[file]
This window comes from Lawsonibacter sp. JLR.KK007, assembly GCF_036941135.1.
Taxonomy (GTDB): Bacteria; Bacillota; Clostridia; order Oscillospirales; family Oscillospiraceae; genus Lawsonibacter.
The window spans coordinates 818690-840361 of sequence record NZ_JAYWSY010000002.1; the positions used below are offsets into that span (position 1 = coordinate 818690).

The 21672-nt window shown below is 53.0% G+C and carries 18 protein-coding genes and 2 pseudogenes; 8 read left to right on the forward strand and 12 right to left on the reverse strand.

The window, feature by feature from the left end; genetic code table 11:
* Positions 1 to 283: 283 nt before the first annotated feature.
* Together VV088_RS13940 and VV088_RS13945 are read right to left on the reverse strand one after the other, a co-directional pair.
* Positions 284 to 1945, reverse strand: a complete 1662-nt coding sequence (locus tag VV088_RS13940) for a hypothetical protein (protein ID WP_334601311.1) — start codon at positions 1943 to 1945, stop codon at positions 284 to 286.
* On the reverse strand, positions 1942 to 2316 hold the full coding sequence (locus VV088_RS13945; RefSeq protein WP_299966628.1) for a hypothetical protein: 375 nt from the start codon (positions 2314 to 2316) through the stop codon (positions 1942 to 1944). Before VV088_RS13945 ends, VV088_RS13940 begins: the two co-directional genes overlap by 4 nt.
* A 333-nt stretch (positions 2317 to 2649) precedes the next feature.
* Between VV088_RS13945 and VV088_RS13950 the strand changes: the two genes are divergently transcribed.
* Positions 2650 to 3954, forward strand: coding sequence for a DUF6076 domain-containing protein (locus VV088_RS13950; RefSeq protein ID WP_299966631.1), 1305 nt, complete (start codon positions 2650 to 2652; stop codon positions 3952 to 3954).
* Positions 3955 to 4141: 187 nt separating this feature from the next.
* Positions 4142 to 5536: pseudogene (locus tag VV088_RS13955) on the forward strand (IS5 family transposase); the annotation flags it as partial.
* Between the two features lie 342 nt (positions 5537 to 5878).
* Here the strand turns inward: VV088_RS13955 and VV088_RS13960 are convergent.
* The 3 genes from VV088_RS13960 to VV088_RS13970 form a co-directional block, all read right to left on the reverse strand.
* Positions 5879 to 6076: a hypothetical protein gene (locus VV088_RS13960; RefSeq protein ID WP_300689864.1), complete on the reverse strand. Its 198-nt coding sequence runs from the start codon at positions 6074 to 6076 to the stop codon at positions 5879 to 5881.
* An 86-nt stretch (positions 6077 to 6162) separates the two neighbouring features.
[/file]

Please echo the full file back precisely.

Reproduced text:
This window comes from Lawsonibacter sp. JLR.KK007, assembly GCF_036941135.1.
Taxonomy (GTDB): Bacteria; Bacillota; Clostridia; order Oscillospirales; family Oscillospiraceae; genus Lawsonibacter.
The window spans coordinates 818690-840361 of sequence record NZ_JAYWSY010000002.1; the positions used below are offsets into that span (position 1 = coordinate 818690).

The 21672-nt window shown below is 53.0% G+C and carries 18 protein-coding genes and 2 pseudogenes; 8 read left to right on the forward strand and 12 right to left on the reverse strand.

The window, feature by feature from the left end; genetic code table 11:
* Positions 1 to 283: 283 nt before the first annotated feature.
* Together VV088_RS13940 and VV088_RS13945 are read right to left on the reverse strand one after the other, a co-directional pair.
* Positions 284 to 1945, reverse strand: a complete 1662-nt coding sequence (locus tag VV088_RS13940) for a hypothetical protein (protein ID WP_334601311.1) — start codon at positions 1943 to 1945, stop codon at positions 284 to 286.
* On the reverse strand, positions 1942 to 2316 hold the full coding sequence (locus VV088_RS13945; RefSeq protein WP_299966628.1) for a hypothetical protein: 375 nt from the start codon (positions 2314 to 2316) through the stop codon (positions 1942 to 1944). Before VV088_RS13945 ends, VV088_RS13940 begins: the two co-directional genes overlap by 4 nt.
* A 333-nt stretch (positions 2317 to 2649) precedes the next feature.
* Between VV088_RS13945 and VV088_RS13950 the strand changes: the two genes are divergently transcribed.
* Positions 2650 to 3954, forward strand: coding sequence for a DUF6076 domain-containing protein (locus VV088_RS13950; RefSeq protein ID WP_299966631.1), 1305 nt, complete (start codon positions 2650 to 2652; stop codon positions 3952 to 3954).
* Positions 3955 to 4141: 187 nt separating this feature from the next.
* Positions 4142 to 5536: pseudogene (locus tag VV088_RS13955) on the forward strand (IS5 family transposase); the annotation flags it as partial.
* Between the two features lie 342 nt (positions 5537 to 5878).
* Here the strand turns inward: VV088_RS13955 and VV088_RS13960 are convergent.
* The 3 genes from VV088_RS13960 to VV088_RS13970 form a co-directional block, all read right to left on the reverse strand.
* Positions 5879 to 6076: a hypothetical protein gene (locus VV088_RS13960; RefSeq protein ID WP_300689864.1), complete on the reverse strand. Its 198-nt coding sequence runs from the start codon at positions 6074 to 6076 to the stop codon at positions 5879 to 5881.
* An 86-nt stretch (positions 6077 to 6162) separates the two neighbouring features.